According to Housing Europe’s latest survey, the European Federation for Public Cooperative and Social Housing, Greece has the highest housing costs as a percentage of its citizens’ disposable income compared to the rest of the European Union, despite its citizens reeling under hyper-taxation.
In particular, in Greece, the proportion of households that spend more than 40% of their disposable income to meet housing needs has risen to almost 41%, while the European average does not exceed 11.3%. Indeed, the trend is steadily worsening, as two years ago the figure in Greece stood at 33%, according to the survey the data of which was published by Kathimerini.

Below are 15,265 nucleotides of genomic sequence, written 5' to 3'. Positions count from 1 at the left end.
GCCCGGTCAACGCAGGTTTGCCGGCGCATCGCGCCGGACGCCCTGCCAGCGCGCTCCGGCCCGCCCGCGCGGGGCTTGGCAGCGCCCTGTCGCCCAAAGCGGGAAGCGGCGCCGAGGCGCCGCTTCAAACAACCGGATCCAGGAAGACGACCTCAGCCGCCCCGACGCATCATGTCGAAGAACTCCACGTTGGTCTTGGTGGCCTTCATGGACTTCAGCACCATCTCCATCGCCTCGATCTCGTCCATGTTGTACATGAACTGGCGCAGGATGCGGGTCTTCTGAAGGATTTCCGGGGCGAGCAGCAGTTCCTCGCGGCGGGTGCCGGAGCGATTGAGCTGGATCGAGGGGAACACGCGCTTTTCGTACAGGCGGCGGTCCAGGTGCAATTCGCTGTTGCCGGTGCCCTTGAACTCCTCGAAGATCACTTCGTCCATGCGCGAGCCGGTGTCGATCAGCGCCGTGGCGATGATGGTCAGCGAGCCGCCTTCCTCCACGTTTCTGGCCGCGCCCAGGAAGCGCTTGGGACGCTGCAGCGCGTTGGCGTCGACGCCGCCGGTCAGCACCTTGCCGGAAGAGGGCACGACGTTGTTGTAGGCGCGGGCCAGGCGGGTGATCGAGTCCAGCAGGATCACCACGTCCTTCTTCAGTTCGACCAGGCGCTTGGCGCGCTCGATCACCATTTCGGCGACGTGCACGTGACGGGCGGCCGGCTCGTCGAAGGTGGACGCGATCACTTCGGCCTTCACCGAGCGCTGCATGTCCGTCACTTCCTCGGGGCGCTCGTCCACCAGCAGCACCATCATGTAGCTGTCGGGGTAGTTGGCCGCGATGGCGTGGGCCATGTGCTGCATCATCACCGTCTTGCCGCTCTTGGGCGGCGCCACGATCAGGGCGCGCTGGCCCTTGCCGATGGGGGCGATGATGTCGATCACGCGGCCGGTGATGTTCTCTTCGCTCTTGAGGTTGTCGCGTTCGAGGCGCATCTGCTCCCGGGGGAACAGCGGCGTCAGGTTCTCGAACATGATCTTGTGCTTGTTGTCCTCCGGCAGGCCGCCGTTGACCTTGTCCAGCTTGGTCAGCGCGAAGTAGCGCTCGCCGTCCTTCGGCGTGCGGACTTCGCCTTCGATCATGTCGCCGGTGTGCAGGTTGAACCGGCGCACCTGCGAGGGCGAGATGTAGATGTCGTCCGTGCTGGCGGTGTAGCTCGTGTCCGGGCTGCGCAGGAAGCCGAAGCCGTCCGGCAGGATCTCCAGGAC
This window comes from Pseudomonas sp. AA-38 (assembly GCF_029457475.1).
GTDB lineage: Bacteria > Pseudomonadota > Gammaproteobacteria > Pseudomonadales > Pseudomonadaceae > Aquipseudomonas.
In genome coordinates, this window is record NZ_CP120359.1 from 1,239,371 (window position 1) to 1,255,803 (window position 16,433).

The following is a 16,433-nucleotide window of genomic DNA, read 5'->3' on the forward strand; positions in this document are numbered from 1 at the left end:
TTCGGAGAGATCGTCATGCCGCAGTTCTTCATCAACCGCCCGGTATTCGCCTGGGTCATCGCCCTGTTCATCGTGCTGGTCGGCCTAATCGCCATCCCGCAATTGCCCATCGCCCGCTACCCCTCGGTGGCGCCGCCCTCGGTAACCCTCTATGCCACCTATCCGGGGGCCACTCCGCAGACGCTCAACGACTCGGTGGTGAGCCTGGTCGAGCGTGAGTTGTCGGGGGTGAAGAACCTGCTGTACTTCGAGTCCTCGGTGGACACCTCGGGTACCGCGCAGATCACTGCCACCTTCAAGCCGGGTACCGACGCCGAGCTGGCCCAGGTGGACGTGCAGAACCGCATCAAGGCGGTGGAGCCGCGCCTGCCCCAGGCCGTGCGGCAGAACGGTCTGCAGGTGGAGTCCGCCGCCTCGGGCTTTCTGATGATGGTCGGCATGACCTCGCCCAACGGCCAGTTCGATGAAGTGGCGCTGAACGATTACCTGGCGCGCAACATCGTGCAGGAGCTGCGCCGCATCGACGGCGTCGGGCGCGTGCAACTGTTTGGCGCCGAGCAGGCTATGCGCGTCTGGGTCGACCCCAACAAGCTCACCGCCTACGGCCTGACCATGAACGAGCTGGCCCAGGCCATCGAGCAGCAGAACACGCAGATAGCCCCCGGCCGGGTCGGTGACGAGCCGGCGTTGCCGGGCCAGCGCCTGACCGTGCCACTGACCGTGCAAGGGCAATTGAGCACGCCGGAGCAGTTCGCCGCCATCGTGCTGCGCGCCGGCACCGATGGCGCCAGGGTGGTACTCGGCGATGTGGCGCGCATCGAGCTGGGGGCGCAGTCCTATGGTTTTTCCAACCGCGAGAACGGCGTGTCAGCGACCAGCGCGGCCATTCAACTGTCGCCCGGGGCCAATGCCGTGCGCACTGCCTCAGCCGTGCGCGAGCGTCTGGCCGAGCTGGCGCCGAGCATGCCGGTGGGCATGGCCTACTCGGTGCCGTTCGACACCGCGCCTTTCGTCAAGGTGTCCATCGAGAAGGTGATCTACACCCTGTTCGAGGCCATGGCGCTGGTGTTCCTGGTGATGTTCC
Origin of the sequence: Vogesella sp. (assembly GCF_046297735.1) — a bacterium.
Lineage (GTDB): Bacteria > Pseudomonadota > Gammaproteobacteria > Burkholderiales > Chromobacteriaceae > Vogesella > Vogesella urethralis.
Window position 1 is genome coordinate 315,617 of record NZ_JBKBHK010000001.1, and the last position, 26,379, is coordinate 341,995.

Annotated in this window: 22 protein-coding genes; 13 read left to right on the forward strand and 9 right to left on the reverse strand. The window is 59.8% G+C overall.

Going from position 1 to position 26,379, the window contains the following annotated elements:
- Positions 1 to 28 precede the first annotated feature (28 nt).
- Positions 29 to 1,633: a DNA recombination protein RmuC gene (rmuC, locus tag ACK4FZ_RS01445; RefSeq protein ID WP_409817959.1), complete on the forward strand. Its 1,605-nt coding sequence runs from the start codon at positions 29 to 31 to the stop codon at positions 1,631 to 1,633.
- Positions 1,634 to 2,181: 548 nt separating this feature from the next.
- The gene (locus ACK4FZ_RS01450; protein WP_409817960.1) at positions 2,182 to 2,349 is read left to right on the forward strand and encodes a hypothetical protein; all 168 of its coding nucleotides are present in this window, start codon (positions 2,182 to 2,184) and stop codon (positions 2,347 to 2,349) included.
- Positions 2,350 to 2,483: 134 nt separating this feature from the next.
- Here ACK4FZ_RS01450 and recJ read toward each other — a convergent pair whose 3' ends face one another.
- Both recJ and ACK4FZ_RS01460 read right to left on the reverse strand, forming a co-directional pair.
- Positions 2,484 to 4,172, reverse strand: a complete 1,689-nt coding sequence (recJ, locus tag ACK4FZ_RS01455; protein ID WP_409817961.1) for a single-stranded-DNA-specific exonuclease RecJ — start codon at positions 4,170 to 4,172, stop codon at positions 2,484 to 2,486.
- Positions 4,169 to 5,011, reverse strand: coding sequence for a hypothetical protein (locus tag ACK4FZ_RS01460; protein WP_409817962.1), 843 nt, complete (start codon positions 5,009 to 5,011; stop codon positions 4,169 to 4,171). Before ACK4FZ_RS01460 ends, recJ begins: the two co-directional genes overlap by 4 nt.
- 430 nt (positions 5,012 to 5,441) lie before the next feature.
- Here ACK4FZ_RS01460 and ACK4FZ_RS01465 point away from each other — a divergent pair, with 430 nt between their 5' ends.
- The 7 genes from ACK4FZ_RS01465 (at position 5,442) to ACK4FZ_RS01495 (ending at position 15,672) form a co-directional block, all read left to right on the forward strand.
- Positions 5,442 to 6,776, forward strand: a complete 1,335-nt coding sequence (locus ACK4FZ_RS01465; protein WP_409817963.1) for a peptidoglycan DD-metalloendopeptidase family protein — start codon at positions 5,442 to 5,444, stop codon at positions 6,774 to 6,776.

Housing costs include rent for tenants or the housing loan instalment for owners, as well as heating, water, electricity, telephony and utilities. However, if one takes into account the tax burden, the burden Greeks shoulder becomes unbearable. From 2010 to 2015 real estate taxes have increased sixfold, from € 500 million to € 3 billion, while in 2016 they rose again to 3.5 billion euros.
At the same time, household revenue declined significantly (eg wage and pension cuts), while other property-related costs such as electricity and heating oil are also rising.
The result is that the gap has widened more compared with other European countries, where the financial burden of housing costs has not changed significantly during this period.
Even more worrying in terms of the social fabric, is that the rate surpasses the 90% mark in households whose income is among the lowest ie less than 60% of the average income .
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